I’m sure there are even more lesson’s, but these are the ones that came to mind the most. If you missed out on my ‘diary’ during the 7-week challenge, you can catch up on all those posts here.

One of the main reasons I wanted to try this challenge was to see what effect (if any) it would have on my book business. And while it’s still too early to tell (it will probably be another 3-6 months to really see the outcome) I’ve got some preliminary stuff I can share with you!

Book Business Effects

So above I touched briefly on the whole launch thing. With the first few books, I did an initial launch and then after about the fourth book, I stopped launching them because it was driving me a little crazy trying to write, publish and launch stuff all in the same week.

What I really wanted to do for this challenge is to see how it impacted on my other books.

At the time of starting the challenge, I had six books published. [Update: I’ve now got over 20 published!]

So I already had a good number of books to work with when I entered this challenge and I wanted to see if writing a bunch of books in a short space of time would make a difference to the other books I had already published.

I’m still not going to have any real data to work with until 3-6 months down the track, as I’ve only been writing and publishing books since September 2014, so that’s only 6 months now.

I need to be able to compare months to make sure that other drivers aren’t contributing as well, like holidays.

Some Data:

Up until January 2015, my books weren’t doing too bad. I was making around $2,000-$2,500 per month with the exception of December, which was my biggest sales month in 2014, where I hit $4,000 (largely due to Christmas!).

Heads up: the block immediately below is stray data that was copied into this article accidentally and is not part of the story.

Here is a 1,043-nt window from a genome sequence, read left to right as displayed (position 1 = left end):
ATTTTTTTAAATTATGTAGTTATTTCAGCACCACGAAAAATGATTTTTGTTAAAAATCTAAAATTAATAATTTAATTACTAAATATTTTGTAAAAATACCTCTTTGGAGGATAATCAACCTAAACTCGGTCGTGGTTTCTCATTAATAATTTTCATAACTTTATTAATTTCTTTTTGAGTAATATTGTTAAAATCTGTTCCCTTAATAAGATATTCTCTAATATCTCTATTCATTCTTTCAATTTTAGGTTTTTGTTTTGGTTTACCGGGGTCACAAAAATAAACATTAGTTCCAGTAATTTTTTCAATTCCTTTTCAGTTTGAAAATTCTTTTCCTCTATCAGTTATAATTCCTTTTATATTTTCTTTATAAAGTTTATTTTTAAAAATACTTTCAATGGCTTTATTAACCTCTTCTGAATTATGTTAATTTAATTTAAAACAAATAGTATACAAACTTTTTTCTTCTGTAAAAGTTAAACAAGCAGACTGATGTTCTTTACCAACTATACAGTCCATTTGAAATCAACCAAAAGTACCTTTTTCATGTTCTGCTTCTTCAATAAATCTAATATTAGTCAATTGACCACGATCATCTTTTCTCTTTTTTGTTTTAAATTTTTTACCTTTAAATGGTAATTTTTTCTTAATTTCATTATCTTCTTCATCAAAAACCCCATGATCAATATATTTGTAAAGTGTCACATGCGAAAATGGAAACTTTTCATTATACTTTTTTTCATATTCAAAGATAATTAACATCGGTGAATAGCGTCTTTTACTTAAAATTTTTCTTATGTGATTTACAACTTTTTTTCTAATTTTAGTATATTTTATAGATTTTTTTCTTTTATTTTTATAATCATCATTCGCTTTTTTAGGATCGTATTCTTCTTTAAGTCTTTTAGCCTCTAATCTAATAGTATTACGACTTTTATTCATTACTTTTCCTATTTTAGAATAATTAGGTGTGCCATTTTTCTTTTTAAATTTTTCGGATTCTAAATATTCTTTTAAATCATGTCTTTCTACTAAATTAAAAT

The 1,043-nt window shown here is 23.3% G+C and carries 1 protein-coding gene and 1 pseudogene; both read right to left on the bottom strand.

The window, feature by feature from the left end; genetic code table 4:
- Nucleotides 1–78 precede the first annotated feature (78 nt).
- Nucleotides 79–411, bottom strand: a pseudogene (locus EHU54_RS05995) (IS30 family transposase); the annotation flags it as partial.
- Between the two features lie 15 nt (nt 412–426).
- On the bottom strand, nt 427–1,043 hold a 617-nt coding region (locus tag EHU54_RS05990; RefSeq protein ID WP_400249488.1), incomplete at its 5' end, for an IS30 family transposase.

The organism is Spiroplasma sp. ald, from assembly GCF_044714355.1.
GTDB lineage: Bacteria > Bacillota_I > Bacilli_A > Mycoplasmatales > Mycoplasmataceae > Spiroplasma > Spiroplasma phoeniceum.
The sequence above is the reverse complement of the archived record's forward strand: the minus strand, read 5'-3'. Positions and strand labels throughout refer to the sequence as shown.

We’re nearly at the end of March, and for the last three months, I’ve consistently hit between $3,000-$4,000 per month. Whether that’s a direct impact from the 7 books in 7 weeks challenge, still remains to be seen.

What I did learn is that planning a good launch takes time and that depending on the book or series, the way that you launch each book will depend on the target audience and what you’re looking to achieve with it.

For example, I routinely launch my books at $0.99 for 5-7 days with a whole bunch of free and paid promotions during that time.

With the OFS Guide Series of books, I decided to launch them in conjunction with an internationally recognised ‘holiday’—St Patrick’s Day.

I got this idea from Steve Scott, who is experimenting with events more and more and I was struggling, trying to figure out what to do with the 7 books, seen as how I already had them published, it didn’t feel ‘right’ to launch them all individually.

So I thought to myself, why not try running a themed event and launch the books properly, together as one. That way, people could pick up the books they needed, but also learn about the other books and how they fit together as part of a series.